Lesse, where to begin?
During free practice on Friday, both Toyota cars suffered serious tire failures. You remember last year, when Ralf went into the wall backwards? Guess what fun he got to have again? He's okay (much better than last year, due to some safety modifications to the wall structure.) It seems that the other Michelin runners were also seeing the same kind of problems as well.
Michelin, of course, immediately began investigating. They weren't able to completely determine the cause, but they suspect that the banking on Turn 13 (the one before the start straightaway) puts excessive vertical load on the tires and is causing them to fail. They overnight ship new tires for all their teams, but make no gurantees that the new tires won't fail as well. And they advise all their teams that unless a chicane is placed before Turn 13 (so as to slow that corner down), those tires are unsafe to race.
Michelin supplies 7 out of the 10 teams.
Michelin asked the FIA for permission to modify the track, so as to make the conditions safe for drivers for the teams they supply.
The FIA turned them down. They said it was completely out of the question to modify the track just because Michelin failed to bring along appropriate equipiment to the race.
(As a side note, all teams except for Ferrari agreed to allowing the chicane. The FIA said that if the chicane was put in, they would not sanction the race. All the teams except for Ferrari agreed to this, so as to at least put on a show for the crowd, even if there would be no points involved. The FIA's brilliant suggestions were: 1) tell the drivers to go around the corner slower, and 2) change the tires every 10 laps. If there was an obvious safety concern, then they might not be penalized. Otherwise, choke the penalities down and cope. The teams argued that forcing most of the field to slow down significantly before Turn 13 was in and of itself a safety issue. Which, well, they are not wrong.)
The Michelin teams said they had no choice but listen to their tire supplier, and not race unless a chicane was added to the track.
The TV coverage started at this point, with a total impasse. At first it sounded like the Michelin runners were not going to go out onto the grid at all if there wasn't a chicane. Then they went out. They did a parade lap, and at the end of it...
Every single Michelin driver pulled into the pit, and retired.
The starting grid consisted of the six cars that had Bridgestone tires. And the race started, with only Ferarri, Jordan, and Minardi participating.
I'll pause for a moment, so you can contemplate that. Ferarri. Jordan. Minardi.
Have you stopped laughing yet? Good. (I'm not sure I have...)
Everyone wondered if the Michelin runners might not rejoin the race, or maybe the FIA would stop the race, or cancel it or something. But they ran 73 laps with six cars. It would be horribly dull, except for all the fuss and politics going on.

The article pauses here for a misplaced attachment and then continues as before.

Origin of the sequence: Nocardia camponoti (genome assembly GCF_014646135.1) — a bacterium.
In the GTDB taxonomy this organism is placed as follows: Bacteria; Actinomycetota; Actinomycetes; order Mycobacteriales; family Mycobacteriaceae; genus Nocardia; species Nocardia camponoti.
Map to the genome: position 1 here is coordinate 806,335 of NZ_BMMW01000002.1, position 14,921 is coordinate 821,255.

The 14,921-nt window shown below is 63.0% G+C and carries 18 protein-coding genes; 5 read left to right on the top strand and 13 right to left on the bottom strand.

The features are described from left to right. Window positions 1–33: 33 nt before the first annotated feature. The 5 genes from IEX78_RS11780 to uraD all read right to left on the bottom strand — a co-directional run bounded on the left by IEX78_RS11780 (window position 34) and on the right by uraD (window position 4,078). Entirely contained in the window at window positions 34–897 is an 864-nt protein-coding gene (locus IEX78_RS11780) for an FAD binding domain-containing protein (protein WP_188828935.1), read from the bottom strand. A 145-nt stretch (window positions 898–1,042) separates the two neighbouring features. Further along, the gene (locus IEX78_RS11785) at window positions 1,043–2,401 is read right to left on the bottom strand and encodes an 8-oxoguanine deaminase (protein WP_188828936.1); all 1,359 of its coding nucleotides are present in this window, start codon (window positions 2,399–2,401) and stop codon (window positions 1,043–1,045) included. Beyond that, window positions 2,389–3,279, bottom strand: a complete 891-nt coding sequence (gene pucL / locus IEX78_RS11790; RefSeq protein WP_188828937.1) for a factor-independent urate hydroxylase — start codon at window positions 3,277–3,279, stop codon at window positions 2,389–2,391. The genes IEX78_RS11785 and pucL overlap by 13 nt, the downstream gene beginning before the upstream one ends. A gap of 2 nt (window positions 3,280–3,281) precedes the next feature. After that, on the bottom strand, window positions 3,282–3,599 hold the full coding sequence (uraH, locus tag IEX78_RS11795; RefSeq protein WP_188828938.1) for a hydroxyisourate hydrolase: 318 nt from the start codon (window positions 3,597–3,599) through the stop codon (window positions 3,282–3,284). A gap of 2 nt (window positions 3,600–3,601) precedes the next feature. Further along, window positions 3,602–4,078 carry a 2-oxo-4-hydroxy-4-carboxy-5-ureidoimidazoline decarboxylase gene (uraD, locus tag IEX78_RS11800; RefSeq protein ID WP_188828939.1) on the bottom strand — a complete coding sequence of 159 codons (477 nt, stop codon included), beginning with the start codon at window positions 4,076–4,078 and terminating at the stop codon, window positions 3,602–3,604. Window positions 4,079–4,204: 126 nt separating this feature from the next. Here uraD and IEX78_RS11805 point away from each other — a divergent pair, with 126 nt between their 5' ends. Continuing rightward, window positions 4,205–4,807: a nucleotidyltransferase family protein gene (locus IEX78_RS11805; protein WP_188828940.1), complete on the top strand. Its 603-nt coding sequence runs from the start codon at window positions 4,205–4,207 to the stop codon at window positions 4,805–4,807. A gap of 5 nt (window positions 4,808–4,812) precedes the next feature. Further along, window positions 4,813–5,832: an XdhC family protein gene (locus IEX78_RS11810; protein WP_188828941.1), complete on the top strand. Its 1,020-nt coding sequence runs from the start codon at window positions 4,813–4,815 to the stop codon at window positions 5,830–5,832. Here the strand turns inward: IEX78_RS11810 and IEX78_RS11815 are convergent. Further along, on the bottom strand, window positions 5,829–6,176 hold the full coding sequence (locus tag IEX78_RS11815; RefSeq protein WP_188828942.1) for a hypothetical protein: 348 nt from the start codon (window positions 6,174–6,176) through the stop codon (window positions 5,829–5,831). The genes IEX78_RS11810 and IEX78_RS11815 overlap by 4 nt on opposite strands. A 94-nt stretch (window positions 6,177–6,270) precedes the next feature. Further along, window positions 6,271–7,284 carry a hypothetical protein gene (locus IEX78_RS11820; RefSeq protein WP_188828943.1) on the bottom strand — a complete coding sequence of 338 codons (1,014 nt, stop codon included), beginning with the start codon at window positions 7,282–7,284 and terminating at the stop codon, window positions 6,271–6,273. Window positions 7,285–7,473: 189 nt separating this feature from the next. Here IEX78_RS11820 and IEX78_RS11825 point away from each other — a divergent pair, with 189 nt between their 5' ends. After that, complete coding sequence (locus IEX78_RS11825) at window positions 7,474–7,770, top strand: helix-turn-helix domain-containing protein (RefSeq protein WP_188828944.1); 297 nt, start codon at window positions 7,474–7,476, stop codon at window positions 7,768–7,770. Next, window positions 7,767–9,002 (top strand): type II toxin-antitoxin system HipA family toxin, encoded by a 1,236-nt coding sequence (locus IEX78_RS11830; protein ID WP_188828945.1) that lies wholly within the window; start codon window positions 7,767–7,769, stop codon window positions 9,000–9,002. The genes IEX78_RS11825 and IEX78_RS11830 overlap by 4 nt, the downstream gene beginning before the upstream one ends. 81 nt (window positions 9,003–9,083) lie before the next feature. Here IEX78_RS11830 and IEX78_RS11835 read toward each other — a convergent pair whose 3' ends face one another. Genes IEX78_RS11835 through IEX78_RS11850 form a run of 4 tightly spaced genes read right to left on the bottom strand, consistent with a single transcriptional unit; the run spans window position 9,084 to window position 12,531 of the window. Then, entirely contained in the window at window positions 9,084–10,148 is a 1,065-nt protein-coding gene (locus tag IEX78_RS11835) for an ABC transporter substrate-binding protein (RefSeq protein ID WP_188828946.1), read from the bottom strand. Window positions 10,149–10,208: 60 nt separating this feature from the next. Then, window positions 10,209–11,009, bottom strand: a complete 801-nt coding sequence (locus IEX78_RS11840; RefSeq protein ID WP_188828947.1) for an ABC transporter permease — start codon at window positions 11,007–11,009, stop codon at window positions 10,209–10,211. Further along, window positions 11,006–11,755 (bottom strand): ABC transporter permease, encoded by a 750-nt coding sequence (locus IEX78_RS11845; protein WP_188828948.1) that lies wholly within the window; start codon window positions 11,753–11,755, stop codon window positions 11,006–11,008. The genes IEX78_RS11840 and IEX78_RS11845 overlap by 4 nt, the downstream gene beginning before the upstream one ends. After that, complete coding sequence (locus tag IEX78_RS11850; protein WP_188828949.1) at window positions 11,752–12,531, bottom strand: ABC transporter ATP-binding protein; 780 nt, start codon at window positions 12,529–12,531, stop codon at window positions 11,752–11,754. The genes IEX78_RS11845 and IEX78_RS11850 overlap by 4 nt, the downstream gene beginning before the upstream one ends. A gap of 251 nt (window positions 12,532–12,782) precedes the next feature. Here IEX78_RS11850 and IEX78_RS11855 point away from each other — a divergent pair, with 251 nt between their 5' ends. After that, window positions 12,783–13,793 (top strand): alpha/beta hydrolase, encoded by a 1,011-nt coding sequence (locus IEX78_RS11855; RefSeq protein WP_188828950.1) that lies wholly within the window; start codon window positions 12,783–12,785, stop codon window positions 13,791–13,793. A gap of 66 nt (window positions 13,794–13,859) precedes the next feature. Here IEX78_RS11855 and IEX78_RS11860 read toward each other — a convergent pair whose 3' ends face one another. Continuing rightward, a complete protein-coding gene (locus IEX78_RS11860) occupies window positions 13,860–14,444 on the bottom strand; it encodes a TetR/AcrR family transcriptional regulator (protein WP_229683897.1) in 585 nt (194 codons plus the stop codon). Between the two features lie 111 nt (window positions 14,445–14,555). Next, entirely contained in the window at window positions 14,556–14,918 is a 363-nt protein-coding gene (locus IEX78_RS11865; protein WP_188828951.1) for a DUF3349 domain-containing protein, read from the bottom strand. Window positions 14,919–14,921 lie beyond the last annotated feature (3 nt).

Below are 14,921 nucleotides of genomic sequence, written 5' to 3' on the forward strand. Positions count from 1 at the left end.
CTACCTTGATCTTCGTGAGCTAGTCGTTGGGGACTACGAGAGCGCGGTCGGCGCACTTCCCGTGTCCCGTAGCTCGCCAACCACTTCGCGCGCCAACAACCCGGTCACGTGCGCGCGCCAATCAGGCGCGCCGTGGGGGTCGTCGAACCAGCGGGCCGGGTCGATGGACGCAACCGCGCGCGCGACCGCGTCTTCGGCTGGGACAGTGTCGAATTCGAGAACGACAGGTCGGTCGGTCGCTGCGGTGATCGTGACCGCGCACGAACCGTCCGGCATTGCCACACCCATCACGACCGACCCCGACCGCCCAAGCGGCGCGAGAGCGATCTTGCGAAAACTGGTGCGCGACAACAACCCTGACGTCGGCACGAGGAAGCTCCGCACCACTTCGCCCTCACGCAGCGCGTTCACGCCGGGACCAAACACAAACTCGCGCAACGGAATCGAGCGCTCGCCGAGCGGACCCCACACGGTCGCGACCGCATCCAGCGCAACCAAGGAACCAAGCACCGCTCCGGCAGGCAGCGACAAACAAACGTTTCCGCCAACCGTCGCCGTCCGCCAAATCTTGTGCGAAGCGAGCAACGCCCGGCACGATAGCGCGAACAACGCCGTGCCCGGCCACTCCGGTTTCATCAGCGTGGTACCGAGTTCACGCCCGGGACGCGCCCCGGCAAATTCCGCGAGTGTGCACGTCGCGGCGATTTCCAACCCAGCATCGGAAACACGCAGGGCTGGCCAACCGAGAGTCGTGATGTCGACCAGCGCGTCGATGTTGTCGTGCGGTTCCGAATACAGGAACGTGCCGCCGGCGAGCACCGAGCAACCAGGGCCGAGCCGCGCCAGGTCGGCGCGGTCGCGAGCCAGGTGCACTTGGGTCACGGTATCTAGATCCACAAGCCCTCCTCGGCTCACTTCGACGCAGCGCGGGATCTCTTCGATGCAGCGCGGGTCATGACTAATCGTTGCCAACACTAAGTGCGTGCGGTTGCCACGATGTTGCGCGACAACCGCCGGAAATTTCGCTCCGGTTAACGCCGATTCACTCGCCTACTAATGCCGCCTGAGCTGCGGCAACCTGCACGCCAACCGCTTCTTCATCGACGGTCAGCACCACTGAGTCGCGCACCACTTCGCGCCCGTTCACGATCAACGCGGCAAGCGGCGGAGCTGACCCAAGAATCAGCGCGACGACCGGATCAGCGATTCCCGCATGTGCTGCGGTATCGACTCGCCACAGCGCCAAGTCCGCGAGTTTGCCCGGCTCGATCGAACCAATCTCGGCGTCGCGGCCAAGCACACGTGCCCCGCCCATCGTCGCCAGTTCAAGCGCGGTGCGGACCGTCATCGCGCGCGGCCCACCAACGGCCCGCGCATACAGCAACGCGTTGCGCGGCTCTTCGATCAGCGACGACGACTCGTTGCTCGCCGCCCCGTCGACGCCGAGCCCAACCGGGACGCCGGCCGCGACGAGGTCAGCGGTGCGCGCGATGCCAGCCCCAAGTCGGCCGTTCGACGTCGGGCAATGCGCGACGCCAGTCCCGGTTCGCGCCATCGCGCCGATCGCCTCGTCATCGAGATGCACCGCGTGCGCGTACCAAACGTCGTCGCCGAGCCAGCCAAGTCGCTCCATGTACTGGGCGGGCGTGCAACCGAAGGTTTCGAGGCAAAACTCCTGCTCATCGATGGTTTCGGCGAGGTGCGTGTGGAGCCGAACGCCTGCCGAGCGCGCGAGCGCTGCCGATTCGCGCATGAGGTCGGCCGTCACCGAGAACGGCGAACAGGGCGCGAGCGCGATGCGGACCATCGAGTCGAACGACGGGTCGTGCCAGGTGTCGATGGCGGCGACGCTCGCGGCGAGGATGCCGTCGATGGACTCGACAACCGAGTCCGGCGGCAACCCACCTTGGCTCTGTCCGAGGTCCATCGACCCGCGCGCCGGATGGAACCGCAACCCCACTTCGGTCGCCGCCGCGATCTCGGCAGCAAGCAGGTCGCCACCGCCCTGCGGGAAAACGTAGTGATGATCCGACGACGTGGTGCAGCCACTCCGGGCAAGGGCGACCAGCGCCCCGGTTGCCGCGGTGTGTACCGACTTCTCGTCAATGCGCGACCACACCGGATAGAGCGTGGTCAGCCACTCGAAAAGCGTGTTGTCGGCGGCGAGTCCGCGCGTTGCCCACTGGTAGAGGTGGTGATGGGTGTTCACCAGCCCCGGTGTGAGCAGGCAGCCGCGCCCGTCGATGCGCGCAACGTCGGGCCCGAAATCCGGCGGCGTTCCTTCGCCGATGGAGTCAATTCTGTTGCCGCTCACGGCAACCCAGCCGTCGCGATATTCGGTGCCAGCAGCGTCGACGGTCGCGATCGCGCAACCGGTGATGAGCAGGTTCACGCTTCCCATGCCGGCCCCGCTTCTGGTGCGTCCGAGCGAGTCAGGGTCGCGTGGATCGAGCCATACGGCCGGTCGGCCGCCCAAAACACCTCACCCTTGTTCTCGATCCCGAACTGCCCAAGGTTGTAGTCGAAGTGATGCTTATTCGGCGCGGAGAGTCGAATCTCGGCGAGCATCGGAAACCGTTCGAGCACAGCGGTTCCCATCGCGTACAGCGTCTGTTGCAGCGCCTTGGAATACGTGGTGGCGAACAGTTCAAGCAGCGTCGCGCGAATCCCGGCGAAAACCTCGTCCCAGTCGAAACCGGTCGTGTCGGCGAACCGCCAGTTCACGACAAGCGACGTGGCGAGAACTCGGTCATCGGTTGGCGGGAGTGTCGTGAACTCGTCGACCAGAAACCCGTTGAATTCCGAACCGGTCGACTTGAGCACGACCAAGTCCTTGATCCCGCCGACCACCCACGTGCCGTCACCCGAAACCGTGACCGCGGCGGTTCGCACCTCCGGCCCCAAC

Needless to say, the Ferarris finished first. This should not be a surprise. And yet... Thanks to Schumi, it looked for a moment like that might not happen. He came out of the pit right next to Rubens (who was in the lead at that moment), and basically ran Rubens off the track. Rubens was able to get back on and finished the race. But still, that's gotta be one of the more pathetic moves I've seen in a while.
The ramifications of all this are... I'm still having trouble wrapping my brain around all of them. Ferarri and Schumi are pleased at their sudden rise in the points. (Uh, sorry, but loooooosers.) The PR for the sport... Well, I suspect that the push for trying to popularize F1 in the US is pretty much over now. The news broadcast commented that this was one of the biggest crowds for the USGP ever, and that the USGP is usually the second or third most attended F1 event in the world. (Someone on a board pointed out that if this had happened in Europe, there would have been riots. At first I was worried they might be.)
At this point there are rumors that the track might lose its F1 sanction going foward. This annoys me, since it is hardly the track's fault. The only reason I can see for not bringing the race there again (other than the high probability that no one will attend it if they do run it here again) is... Turn 13. See, it seems the reason that the whole problem came up in the first place is that Turn 13 on this track is the only banked turn in the entire F1 championship. Apparently no one tests on banked turns (none of their test tracks have them), and that's why Michelin got caught out. Which would make some sense, except that they have been coming to this track for a while. *shrug* Who can say?
And the drama is, of course, just beginning. As this article points out, [t]he scene of this shameful debacle, dare F1 forget, was the most ligitous nation on the planet. This will be a pain that will linger.